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Though talking to celebrities and filmmakers was exciting all in itself, being able to talk to the past student symposium participants and see where their lives have taken them was also just as gratifying.  Being given advice, seeing their line of work, and just speaking honestly with more mature and wiser individuals was so important.  I learned and took away so much from them, and regardless of how far these relationships will take me, that time I got to spend with them was itself one of the more important memorable experiences that I had at Telluride.  These people have so much to say, and sometimes people don’t give them the time of day, but it just showed me the necessity I need to have in being open and be willing to connect with an array of people, regardless of age, race, gender, sexuality, etc.  But all those supposed barriers aside, and just connect with another person.  That was special, and I hope to continue to build off of what I learned from that.

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There were many instances and moments throughout those six days that I wish I could overly dissect and share, but I’m getting a headache just thinking about Telluride (in a good way).  From waiting in lines and talking to random strangers, taking a hike and witnessing Telluride’s beauty from up above, riding the gondolas at 1 a.m. after Blue Is The Warmest Colour screening (my favorite film of the festival), and running through a rain storm after the Punch Brothers concert where we were a few meters away from the Coen Brothers.  It doesn’t get much better than the Telluride Film Festival.  As an aspiring writer and filmmaker, I learned and took away so much that adds to my motivation, my necessary involvement in this line of work, and just who I am as a person and how that reflects what I want to create.  Take all the run-ins and pictures, the films, and all the people that I met away from me, I still will have gained something so precious, which is a better sense of identity.  I know myself better, not just from a writer or filmmaker’s point of view, but my own satisfactions in life and what I want to pursue and achieve.  Watching The Past and discussing such deep conversations with Farhadi revealed to me how much I want to share his emphasis in humanity and the individual’s story.  Talking briefly with Alfonso Cuaron and how much he cared about the smaller films allowed me to understand that the superficial benefits like box office returns, critical acclaim, and awards are not the priorities in filmmaking.  The foundation should always be in the story and in the art, regardless of how successful or disappointing the result may be.  And most importantly, be proud and honest to who you are.  Don’t shy away from the things you enjoy or like just because the majority may not support those arenas.  Standing on your own two feet and weathering whatever comes at you is such a vital ability, not just as an artist, but as as a person in general.  There’s always going to be negativity, disinterest, and lack of support from different groups of people, but the person you must be most connected to and support is yourself.  There’s always room to be better, but let that journey take its own pace, and constantly grow in ways that will help you.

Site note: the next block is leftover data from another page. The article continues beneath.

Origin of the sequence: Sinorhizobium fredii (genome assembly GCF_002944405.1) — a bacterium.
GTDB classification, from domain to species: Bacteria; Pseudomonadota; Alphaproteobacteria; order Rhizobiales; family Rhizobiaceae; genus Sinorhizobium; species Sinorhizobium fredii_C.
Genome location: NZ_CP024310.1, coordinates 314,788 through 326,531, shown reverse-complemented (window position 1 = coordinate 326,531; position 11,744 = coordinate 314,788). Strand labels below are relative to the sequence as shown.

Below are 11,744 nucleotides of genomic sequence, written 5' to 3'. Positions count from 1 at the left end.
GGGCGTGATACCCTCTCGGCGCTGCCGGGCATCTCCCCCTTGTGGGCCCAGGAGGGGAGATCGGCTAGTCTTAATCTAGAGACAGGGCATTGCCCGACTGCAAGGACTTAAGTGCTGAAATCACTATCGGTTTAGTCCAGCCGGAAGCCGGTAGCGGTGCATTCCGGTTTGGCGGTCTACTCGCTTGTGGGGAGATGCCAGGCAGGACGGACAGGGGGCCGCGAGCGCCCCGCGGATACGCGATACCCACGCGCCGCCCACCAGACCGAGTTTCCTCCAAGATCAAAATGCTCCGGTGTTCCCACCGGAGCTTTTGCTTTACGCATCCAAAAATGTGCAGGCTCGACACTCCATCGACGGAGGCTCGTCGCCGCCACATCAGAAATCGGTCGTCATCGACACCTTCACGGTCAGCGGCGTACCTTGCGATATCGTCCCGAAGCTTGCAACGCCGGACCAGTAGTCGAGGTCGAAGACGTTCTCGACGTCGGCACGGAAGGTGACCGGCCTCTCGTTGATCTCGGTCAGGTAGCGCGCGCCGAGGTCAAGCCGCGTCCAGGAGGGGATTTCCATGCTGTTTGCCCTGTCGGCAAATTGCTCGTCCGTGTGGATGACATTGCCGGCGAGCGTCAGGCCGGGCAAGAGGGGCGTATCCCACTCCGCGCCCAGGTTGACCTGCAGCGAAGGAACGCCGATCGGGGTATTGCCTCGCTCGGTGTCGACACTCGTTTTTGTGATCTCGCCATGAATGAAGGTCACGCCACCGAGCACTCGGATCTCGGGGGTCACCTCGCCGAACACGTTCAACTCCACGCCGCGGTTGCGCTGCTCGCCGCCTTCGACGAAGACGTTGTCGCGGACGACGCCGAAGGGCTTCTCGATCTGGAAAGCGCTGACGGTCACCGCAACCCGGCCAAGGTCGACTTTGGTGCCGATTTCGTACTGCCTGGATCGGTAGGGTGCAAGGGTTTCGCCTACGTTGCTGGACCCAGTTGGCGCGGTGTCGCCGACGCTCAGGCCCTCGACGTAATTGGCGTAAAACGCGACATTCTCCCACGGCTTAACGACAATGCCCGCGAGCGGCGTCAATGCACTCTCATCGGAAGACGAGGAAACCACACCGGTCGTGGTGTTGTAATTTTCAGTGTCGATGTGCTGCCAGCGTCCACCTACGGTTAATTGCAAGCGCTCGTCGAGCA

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The untold theme of the festival was easily survival, as films like All Is Lost, Gravityand 12 Years A Slave obviously take its specific theme.  But all the other films that played through Telluride told survival stories about love, passion, identity, family, structure, etc.  It’s not just about surviving and weathering the storm, but it’s about the aftermath, and how you as a person will stand.  In all these films, the protagonists attached themselves to one specific thing that kept them going.  If it was from family, their significant other, fame, or freedom, it pushed them to not quit but strive for their goals.  Telluride has given me such an experience where I’m ready to not just survive, but so excel and succeed in writing, film, and as a person.  And success as an individual doesn’t come from fame, money, or qualifications, but through my own character.  Though I dreaded the end of September (because I have no clue what I’m doing next), fear is not an option anymore, and I’m excited for where the road leads.

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(I will blog about the films on the next post).